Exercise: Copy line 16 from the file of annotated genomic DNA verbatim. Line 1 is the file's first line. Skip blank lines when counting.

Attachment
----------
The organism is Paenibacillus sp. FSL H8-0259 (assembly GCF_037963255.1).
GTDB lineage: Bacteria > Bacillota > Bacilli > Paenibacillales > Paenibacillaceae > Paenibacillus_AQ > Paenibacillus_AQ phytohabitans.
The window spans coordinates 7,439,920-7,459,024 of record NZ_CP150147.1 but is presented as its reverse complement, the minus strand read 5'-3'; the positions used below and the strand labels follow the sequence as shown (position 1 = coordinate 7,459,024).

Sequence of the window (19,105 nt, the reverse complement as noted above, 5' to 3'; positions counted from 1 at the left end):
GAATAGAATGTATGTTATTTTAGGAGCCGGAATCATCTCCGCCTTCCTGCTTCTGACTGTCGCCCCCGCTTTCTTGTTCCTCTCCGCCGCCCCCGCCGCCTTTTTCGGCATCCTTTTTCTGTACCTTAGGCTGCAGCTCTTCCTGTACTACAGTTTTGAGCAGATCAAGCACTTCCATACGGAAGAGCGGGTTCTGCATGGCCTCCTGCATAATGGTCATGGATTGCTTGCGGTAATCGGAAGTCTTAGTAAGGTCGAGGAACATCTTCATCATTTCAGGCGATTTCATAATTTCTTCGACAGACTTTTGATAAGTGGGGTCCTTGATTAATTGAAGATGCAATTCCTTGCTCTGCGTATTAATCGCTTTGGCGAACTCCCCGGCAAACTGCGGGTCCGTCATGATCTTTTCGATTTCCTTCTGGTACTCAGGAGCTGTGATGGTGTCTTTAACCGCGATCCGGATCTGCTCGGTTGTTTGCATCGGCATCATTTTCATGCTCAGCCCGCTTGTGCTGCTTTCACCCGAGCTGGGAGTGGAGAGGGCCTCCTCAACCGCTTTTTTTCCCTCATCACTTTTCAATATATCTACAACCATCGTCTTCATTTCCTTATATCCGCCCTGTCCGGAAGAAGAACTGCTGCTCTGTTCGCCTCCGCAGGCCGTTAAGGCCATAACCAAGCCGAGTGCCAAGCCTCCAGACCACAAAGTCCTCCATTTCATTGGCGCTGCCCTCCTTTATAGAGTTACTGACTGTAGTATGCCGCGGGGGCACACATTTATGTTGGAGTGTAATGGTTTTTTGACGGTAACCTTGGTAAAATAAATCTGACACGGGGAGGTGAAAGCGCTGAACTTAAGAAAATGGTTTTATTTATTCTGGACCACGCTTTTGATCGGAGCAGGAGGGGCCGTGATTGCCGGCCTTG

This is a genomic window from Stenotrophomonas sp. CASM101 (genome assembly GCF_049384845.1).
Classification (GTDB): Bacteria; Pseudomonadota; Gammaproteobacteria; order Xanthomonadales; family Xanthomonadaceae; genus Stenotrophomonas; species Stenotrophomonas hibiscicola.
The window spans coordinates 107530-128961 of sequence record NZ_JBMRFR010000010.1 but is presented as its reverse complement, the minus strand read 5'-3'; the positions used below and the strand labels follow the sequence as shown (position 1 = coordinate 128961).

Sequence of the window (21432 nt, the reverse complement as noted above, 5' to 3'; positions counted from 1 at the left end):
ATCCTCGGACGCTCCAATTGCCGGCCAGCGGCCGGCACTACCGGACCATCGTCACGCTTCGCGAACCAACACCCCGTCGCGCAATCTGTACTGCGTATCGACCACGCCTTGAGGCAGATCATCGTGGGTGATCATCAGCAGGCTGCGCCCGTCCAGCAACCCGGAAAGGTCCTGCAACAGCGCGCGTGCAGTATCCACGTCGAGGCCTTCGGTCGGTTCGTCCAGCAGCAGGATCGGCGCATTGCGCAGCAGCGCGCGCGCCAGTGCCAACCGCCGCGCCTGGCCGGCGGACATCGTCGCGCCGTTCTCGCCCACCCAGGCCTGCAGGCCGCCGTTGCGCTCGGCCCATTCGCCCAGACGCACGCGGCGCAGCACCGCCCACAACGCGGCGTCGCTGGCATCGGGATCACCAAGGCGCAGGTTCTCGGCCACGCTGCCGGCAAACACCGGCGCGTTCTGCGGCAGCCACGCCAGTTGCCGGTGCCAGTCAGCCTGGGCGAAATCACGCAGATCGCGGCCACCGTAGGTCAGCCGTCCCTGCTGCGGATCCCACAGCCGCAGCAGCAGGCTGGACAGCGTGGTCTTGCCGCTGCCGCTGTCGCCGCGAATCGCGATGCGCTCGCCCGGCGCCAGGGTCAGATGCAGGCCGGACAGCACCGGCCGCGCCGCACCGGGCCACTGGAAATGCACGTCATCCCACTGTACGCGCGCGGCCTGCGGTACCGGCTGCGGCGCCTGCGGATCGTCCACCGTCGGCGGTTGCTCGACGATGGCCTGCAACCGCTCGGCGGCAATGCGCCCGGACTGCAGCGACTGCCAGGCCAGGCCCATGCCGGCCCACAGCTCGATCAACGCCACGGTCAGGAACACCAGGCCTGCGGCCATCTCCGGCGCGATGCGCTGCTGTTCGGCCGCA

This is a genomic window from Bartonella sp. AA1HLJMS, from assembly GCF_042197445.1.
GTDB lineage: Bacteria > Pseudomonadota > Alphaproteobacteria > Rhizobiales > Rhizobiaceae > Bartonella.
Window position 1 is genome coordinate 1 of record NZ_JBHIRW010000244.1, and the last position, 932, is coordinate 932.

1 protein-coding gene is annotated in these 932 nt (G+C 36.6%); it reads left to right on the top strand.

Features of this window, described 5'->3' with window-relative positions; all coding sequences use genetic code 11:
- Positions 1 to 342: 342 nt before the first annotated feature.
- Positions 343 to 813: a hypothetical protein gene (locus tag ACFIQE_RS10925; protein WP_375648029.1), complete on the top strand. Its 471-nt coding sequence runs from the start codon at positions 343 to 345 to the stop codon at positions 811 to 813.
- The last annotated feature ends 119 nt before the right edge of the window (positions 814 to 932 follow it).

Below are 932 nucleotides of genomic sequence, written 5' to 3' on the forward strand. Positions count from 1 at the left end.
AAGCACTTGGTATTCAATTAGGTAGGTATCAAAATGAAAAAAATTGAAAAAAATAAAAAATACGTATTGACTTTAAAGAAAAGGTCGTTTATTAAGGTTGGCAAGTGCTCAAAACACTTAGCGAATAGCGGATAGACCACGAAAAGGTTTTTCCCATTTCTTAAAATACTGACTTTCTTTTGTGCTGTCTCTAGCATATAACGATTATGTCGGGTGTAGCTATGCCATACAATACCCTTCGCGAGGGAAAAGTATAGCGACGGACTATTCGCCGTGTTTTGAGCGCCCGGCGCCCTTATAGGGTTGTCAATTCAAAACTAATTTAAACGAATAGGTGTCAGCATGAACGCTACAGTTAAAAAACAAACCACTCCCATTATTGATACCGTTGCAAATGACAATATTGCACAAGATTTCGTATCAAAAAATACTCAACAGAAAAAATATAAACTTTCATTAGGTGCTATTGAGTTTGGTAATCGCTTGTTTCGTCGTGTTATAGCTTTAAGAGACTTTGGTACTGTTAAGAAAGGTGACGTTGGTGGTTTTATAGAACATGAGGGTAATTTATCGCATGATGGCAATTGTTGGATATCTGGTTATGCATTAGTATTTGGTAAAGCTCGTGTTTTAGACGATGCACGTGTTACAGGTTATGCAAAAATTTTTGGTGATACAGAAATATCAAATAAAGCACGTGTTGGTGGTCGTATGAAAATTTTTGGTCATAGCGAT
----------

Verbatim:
- Positions 1 to 342: 342 nt before the first annotated feature.